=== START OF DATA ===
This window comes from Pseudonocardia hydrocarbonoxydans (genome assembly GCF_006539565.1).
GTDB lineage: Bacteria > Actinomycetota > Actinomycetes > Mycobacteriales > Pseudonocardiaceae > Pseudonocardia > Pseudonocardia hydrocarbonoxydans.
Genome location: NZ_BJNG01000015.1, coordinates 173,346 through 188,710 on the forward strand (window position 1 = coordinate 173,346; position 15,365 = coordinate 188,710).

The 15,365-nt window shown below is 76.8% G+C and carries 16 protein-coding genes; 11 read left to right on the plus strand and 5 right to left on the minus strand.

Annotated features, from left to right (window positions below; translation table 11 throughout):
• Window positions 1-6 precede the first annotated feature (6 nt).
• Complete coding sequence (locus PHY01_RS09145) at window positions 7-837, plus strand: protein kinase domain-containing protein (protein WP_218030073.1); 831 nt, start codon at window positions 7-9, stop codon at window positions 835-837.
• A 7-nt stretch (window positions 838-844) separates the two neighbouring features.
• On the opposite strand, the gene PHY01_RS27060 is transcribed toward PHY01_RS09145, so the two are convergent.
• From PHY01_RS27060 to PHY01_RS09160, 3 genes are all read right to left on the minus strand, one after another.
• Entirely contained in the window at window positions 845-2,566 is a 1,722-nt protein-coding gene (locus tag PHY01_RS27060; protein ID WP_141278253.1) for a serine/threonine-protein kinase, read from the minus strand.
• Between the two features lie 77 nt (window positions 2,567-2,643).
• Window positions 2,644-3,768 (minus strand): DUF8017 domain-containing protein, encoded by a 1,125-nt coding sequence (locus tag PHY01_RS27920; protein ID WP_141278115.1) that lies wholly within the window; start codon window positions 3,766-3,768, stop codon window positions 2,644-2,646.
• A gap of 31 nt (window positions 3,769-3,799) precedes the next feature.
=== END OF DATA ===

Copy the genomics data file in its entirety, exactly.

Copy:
This window comes from Pseudonocardia hydrocarbonoxydans (genome assembly GCF_006539565.1).
GTDB lineage: Bacteria > Actinomycetota > Actinomycetes > Mycobacteriales > Pseudonocardiaceae > Pseudonocardia > Pseudonocardia hydrocarbonoxydans.
Genome location: NZ_BJNG01000015.1, coordinates 173,346 through 188,710 on the forward strand (window position 1 = coordinate 173,346; position 15,365 = coordinate 188,710).

The 15,365-nt window shown below is 76.8% G+C and carries 16 protein-coding genes; 11 read left to right on the plus strand and 5 right to left on the minus strand.

Annotated features, from left to right (window positions below; translation table 11 throughout):
• Window positions 1-6 precede the first annotated feature (6 nt).
• Complete coding sequence (locus PHY01_RS09145) at window positions 7-837, plus strand: protein kinase domain-containing protein (protein WP_218030073.1); 831 nt, start codon at window positions 7-9, stop codon at window positions 835-837.
• A 7-nt stretch (window positions 838-844) separates the two neighbouring features.
• On the opposite strand, the gene PHY01_RS27060 is transcribed toward PHY01_RS09145, so the two are convergent.
• From PHY01_RS27060 to PHY01_RS09160, 3 genes are all read right to left on the minus strand, one after another.
• Entirely contained in the window at window positions 845-2,566 is a 1,722-nt protein-coding gene (locus tag PHY01_RS27060; protein ID WP_141278253.1) for a serine/threonine-protein kinase, read from the minus strand.
• Between the two features lie 77 nt (window positions 2,567-2,643).
• Window positions 2,644-3,768 (minus strand): DUF8017 domain-containing protein, encoded by a 1,125-nt coding sequence (locus tag PHY01_RS27920; protein ID WP_141278115.1) that lies wholly within the window; start codon window positions 3,766-3,768, stop codon window positions 2,644-2,646.
• A gap of 31 nt (window positions 3,769-3,799) precedes the next feature.